Our Boys in France

June 8, 2016

We have 10 players strutting their stuff at the Euro’s, how will they fare?

In a quiet summer where transfer rumours are few and far between we need something to chat about so I suggest we look at the performances of our chaps on a game by game basis.

So, on Friday we have Koscielny and Giroud quickening the pulse playing for France against Romania KO. 20.00 GMT.

Saturday afternoon gives us a view of Granit Xhaka playing for Switzerland against Albania.

images-1.jpeg

The evening entertainment is England’s first game and the chance that Wilshire will start. In my opinion he is head and shoulders England’s best midfielder (name a better one) and must start.

Aaron Ramsey will also be playing on Saturday at 17.00 GMT vs Slovakia. Surely a must win game for Wales.

TPIG is in the squad for Poland on Sunday at 17.00 GMT but I expect Flapianski to start ahead of him.

Mesut Ozil kicks off his campaign against on Sunday night at 20.00 GMT against Ukraine.

Young Hector should start for Spain on Monday at 14.00 GMT against our gloveman Petr Cech who is representing Czech Republic alongside the wonderful Tomas Rosicky.

Luckily, most of our players have not been selected and will hopefully start the season rested and 100% fit. Who knows – it could happen!

written by Big Raddy

Advertisements

Arteta For Spain Call Up

October 10, 2012

This may annoy fellow supporters, but I would really, really like to see Mikel Arteta get a call-up to the Spanish national team.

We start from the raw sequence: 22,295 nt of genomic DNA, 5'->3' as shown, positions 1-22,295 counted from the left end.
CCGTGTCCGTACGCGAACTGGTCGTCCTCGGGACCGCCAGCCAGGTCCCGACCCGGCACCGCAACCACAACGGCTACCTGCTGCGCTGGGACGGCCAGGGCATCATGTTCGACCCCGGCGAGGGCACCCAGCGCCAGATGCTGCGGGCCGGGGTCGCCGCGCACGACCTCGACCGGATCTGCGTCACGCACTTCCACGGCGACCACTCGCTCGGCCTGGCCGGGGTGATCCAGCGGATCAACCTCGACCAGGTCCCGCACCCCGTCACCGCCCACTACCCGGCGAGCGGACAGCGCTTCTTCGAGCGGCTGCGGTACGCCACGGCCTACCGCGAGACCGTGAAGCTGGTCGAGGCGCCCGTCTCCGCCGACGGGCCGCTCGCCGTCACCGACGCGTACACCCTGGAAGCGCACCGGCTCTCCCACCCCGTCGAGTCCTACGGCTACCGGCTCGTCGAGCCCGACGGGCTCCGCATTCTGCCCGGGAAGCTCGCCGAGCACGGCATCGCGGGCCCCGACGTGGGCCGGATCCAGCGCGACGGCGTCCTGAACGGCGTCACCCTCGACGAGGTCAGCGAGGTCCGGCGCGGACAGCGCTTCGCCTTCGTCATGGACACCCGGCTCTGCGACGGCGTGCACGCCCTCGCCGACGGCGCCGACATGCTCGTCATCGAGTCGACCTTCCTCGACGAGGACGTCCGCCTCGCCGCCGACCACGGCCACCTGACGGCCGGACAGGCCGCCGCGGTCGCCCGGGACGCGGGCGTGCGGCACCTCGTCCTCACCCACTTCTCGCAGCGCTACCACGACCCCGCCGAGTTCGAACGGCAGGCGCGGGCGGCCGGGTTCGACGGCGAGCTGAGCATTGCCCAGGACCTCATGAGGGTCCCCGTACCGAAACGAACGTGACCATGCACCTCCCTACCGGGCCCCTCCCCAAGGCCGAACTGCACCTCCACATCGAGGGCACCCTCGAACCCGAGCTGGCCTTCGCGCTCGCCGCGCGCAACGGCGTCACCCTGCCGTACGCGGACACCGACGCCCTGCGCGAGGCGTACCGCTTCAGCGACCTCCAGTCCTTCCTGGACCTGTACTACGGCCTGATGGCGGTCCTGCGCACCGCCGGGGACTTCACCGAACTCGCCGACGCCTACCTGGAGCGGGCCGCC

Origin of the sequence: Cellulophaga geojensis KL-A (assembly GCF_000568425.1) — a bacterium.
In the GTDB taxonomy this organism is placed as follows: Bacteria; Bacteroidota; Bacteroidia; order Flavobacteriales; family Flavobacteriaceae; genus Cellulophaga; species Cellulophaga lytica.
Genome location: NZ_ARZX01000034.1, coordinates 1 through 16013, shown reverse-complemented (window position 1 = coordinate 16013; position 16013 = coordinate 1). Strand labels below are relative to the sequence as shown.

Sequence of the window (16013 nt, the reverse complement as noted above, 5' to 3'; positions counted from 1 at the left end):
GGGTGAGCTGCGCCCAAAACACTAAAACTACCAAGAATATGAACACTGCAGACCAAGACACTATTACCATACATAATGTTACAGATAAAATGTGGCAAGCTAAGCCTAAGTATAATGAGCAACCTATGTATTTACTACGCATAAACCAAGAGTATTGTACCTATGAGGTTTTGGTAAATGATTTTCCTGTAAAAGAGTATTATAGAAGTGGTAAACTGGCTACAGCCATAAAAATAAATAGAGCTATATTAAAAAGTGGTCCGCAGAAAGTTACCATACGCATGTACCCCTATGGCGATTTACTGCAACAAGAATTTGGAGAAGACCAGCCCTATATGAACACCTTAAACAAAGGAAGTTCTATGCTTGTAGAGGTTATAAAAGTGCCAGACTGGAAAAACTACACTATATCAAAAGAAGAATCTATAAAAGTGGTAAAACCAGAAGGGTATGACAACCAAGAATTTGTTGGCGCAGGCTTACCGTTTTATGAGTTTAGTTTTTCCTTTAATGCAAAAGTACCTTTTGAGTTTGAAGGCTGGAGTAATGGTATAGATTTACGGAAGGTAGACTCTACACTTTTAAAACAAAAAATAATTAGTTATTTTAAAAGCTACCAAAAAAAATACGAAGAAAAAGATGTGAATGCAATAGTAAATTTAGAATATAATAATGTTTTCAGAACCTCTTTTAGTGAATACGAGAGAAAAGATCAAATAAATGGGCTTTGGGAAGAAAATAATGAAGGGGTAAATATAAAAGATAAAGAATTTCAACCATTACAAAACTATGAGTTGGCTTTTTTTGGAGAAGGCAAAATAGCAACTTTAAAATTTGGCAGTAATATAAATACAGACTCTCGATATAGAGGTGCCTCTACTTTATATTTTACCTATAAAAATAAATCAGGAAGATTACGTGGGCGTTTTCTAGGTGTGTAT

I understand all the reasons why – in theory – we should NOT want that to happen.

He is one of our few automatic starters and a mainstay of this year’s exciting, new-look Arsenal, so the last thing we want is him going off on international duty and getting kicked up in the air by Olaf Ankelschnapper in a meaningless friendly.

Then there’s the fact that when the rest of the squad goes off to play for their national sides, he gets a nice long break (which is important when we want him, ideally, to start every important game).  While others are having to mingle with pond life like Ashley Cole and Sergio Biscuits, our Mikel can wander round London Colney like a king, attaching jokey notes to other players’ lockers and maybe even finding time to take grapes and flowers to Abou Diaby in the sick bay.

But I have been so impressed with Arteta’s professionalism, intelligence and application since he signed for us that I just feel he deserves national recognition as a reward for what he has brought to the game.

In a sport awash with overpaid, greedy scumbags he stands out as one of the good guys. He is still held in high esteem by his erstwhile fans at Everton and he took a pay cut to join Arsenal. Contrast that with players who almost crash their cars when offered “only” £55,000 a week, or racially abuse their colleagues or spend more time on the front pages of the tabloids than on the back.

Mikel may have impeccably groomed eyebrows and Action Man’s hair, but he is a reminder that there are still players in the game with moral standing.

As Arsene Wenger has pointed out, if Mikel had been born in a different era – or in this era but in a different country – he would probably have close to 100 caps by now.

Certainly England would have loved a player with his class and technique over the last decade.